The Cold War (1945-1989) Essay Example
The Cold War is one of the events that shaped modern history. It extended over a significant period of time, beginning as a rivalry between the United States and their allies on one side and the Soviet Union, backed by Eastern European countries, on the other side. It started at the end of World War II and practically lasted until the USSR ceased to exist in 1990. The Cold War did not involve the use of arms, at least not to a significant degree, rather the threat thereof, especially the menace to use nuclear arms since both superpowers involved in the conflict eagerly developed their nuclear programs. In a way, these two powerful countries held the fate of the entire world in their hands as the weapons they possessed were powerful enough to wipe out humanity. The race between a couple of opponents was based mainly on technological progress; they each struggled to create an advantage in their space programs and development of computers, means of transportation, communication systems, and medicine as well as in perfecting weapons they could use against each other. The Cold war heavily relied on propaganda through which each opposing side was portrayed as monstrous and threatening.
Background information on the Cold War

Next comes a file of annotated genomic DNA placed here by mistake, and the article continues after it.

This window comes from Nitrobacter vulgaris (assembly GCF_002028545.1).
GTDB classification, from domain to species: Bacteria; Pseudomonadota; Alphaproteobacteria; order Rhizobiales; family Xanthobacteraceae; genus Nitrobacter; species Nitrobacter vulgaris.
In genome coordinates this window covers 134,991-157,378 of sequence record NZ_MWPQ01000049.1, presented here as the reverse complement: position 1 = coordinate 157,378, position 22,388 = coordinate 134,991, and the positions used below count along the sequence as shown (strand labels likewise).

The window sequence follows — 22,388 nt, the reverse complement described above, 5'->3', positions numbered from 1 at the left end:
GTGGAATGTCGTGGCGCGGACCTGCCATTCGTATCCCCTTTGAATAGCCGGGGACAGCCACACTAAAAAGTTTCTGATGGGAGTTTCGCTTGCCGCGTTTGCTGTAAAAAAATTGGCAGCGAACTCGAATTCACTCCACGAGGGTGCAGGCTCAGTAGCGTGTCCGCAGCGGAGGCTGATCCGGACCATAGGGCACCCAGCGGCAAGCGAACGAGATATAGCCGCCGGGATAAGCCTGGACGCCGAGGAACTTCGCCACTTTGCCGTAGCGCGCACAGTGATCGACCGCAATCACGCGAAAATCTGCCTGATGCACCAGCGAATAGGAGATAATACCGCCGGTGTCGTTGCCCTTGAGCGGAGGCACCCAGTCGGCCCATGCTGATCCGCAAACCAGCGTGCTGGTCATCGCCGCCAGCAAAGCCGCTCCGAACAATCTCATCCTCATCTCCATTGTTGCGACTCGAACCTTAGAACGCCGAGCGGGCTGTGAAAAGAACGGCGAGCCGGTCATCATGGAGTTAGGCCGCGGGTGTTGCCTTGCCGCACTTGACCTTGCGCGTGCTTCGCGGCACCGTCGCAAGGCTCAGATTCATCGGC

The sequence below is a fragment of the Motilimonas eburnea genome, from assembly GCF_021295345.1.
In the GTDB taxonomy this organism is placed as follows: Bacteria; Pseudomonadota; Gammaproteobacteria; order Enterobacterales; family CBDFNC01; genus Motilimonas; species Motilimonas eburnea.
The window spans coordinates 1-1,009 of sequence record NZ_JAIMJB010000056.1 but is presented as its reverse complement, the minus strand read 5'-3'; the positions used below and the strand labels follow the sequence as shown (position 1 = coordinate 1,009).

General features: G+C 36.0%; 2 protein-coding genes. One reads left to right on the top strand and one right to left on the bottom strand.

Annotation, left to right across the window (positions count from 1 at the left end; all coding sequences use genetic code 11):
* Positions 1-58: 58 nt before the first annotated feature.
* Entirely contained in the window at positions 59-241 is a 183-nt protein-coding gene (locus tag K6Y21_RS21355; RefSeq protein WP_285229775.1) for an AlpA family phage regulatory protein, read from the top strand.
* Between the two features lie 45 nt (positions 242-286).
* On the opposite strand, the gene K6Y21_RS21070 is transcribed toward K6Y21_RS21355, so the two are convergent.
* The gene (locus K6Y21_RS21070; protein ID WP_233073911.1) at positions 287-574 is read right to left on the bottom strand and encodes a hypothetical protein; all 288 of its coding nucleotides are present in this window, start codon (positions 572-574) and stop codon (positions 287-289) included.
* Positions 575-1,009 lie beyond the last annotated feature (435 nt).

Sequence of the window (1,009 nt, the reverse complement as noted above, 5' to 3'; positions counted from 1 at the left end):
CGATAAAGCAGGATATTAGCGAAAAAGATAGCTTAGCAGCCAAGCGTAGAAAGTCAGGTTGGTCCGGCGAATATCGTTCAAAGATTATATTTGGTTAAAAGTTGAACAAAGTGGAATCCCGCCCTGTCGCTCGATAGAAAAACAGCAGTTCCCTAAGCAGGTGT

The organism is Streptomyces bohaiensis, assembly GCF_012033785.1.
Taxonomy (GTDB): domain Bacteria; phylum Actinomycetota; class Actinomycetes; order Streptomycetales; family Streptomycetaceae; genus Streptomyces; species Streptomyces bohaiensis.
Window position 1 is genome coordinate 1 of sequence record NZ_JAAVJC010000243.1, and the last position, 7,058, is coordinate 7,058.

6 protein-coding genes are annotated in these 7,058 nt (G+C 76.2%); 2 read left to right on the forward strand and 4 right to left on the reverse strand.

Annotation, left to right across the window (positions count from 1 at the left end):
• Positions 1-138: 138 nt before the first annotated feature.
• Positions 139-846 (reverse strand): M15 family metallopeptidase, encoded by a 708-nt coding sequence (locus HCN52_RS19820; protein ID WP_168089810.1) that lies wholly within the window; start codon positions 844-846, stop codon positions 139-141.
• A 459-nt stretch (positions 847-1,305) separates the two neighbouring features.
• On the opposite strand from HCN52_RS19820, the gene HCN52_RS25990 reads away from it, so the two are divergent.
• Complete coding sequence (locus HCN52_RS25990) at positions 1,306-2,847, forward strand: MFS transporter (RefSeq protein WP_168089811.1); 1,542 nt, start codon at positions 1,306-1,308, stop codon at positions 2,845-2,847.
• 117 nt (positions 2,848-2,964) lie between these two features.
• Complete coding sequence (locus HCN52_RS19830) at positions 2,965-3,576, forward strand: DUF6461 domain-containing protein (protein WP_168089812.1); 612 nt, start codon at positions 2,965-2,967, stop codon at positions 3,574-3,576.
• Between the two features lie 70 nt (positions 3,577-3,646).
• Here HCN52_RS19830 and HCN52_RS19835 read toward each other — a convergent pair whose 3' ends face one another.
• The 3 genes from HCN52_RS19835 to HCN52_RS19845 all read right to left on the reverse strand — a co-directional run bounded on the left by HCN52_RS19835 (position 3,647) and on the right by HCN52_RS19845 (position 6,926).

The Cold War encompassed a number of hostilities exerted by the United States and the Soviet Union, assisted by their respective allies. The war was predominantly fought by means not involving the direct use of arms. Mutual accusations of imperialistic aspirations were made on both sides, the US emphasizing the threat of the expansion of communism throughout the world, and the USSR accusing their opponent of trying to establish a monopoly over nuclear bombs and to rule the world. Ever since the World War II ended, it was clear that the wartime alliance between the US and Great Britain on one side, and the Soviet Union on the other side, was not going to last. The USSR supported left-wing governments to come to power in most Eastern European countries. The communist parties of these countries were strongly influenced by the Soviet Communist party, which had a decisive role in their politics. This way, the USSR was able to dominate and control the political scene of Eastern Europe, which posed a threat for the US and its allies since Western Europe was under threat of communist parties coming to power in their countries as well. The Soviets were determined to prevent war-ravaged Nazi Germany from being reconstructed quickly and from allowing it to become a significant world power. Ideologically they were keen on spreading communism throughout the world. To solidify their influence in Western Europe, the US created the Marshall Plan providing US aid to Western European countries financially exhausted by the Second World War.